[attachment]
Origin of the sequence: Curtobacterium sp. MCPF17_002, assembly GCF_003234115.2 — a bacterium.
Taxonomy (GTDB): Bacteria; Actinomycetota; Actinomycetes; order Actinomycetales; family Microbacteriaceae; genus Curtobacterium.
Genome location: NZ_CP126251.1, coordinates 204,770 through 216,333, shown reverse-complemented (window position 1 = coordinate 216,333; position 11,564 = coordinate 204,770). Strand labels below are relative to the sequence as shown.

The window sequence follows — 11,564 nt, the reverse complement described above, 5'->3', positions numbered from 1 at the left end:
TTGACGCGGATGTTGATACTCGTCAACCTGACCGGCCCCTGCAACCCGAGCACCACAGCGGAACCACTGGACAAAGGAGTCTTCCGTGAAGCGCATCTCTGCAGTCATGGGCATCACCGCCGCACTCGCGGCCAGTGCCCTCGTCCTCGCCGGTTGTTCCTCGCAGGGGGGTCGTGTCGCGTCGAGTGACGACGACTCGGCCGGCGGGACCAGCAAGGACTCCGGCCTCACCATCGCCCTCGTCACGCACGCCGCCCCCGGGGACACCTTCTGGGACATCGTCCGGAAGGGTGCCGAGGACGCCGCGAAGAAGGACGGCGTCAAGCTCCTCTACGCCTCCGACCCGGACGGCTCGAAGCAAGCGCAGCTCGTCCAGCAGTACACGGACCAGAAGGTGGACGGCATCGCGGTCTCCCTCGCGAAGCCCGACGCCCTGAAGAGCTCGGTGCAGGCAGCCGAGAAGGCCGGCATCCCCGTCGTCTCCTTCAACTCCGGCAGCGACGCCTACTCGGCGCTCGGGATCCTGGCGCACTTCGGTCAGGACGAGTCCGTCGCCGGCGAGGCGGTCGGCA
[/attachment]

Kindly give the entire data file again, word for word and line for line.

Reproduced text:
Origin of the sequence: Curtobacterium sp. MCPF17_002, assembly GCF_003234115.2 — a bacterium.
Taxonomy (GTDB): Bacteria; Actinomycetota; Actinomycetes; order Actinomycetales; family Microbacteriaceae; genus Curtobacterium.
Genome location: NZ_CP126251.1, coordinates 204,770 through 216,333, shown reverse-complemented (window position 1 = coordinate 216,333; position 11,564 = coordinate 204,770). Strand labels below are relative to the sequence as shown.

The window sequence follows — 11,564 nt, the reverse complement described above, 5'->3', positions numbered from 1 at the left end:
TTGACGCGGATGTTGATACTCGTCAACCTGACCGGCCCCTGCAACCCGAGCACCACAGCGGAACCACTGGACAAAGGAGTCTTCCGTGAAGCGCATCTCTGCAGTCATGGGCATCACCGCCGCACTCGCGGCCAGTGCCCTCGTCCTCGCCGGTTGTTCCTCGCAGGGGGGTCGTGTCGCGTCGAGTGACGACGACTCGGCCGGCGGGACCAGCAAGGACTCCGGCCTCACCATCGCCCTCGTCACGCACGCCGCCCCCGGGGACACCTTCTGGGACATCGTCCGGAAGGGTGCCGAGGACGCCGCGAAGAAGGACGGCGTCAAGCTCCTCTACGCCTCCGACCCGGACGGCTCGAAGCAAGCGCAGCTCGTCCAGCAGTACACGGACCAGAAGGTGGACGGCATCGCGGTCTCCCTCGCGAAGCCCGACGCCCTGAAGAGCTCGGTGCAGGCAGCCGAGAAGGCCGGCATCCCCGTCGTCTCCTTCAACTCCGGCAGCGACGCCTACTCGGCGCTCGGGATCCTGGCGCACTTCGGTCAGGACGAGTCCGTCGCCGGCGAGGCGGTCGGCA